I've often said to many people that HVAC in general, and duct fabrication and assembly in particular, is an industry where change is slow. Rarely are there blockbuster developments; instead, change is incremental and evolutionary. 

That's evident if you look at some of the articles we’ve written on history-related subjects, whether covering our own history or that of a sheet metal shop or even a piece of equipment.

As a history buff who always loved the subject in school, history pieces are some of my favorite types of articles to write. We’ve covered contractors who own a machine that may have been the first one ever produced and of course we’re always writing about the contractors who install new coil lines or other types of equipment.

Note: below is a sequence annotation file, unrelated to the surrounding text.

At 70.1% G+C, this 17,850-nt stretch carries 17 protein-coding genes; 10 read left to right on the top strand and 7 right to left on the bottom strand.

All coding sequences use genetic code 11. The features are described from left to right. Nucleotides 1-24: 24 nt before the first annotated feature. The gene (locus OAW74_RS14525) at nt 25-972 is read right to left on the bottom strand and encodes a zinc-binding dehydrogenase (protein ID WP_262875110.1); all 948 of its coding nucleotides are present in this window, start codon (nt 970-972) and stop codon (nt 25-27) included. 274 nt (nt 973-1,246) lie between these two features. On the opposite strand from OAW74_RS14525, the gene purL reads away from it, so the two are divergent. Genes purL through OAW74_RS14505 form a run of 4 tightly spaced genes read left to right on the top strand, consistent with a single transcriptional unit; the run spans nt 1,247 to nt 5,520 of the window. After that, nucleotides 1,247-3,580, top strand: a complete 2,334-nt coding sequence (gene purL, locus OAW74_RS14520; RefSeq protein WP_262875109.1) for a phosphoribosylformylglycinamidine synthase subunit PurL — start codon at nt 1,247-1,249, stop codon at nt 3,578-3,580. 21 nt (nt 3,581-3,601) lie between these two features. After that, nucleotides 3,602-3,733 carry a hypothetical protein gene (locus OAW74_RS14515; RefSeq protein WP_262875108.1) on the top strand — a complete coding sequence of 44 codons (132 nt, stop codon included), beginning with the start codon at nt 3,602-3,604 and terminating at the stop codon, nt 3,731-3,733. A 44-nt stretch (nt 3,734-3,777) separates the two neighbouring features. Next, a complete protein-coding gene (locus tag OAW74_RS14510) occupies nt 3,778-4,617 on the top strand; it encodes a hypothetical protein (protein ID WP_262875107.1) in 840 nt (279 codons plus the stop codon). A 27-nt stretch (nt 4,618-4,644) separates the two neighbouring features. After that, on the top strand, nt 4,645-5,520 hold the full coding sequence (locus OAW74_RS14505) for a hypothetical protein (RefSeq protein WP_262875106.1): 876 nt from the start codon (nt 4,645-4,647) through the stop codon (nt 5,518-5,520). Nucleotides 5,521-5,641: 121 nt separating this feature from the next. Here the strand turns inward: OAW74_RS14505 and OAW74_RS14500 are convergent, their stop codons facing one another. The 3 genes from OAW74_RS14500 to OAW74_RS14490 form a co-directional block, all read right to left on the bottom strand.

While many contractors love to have new equipment — if they can afford it — others take pride in keeping a vintage piece of machinery running for decades after its payback period has passed. With a little maintenance and other TLC, they brag that a press brake has been helping make ductwork since the Eisenhower administration — or earlier.

I’m working on such a story right now, about a contractor who’s still in possession of a machine that has been in the family-owned sheet metal shop since the 1930s.

Do you have any great stories about equipment in your shop? Maybe a workhorse piece that’s still in use after five or six decades? Or a piece that’s even older but has a place of honor in the lobby of your shop? Tell me about it.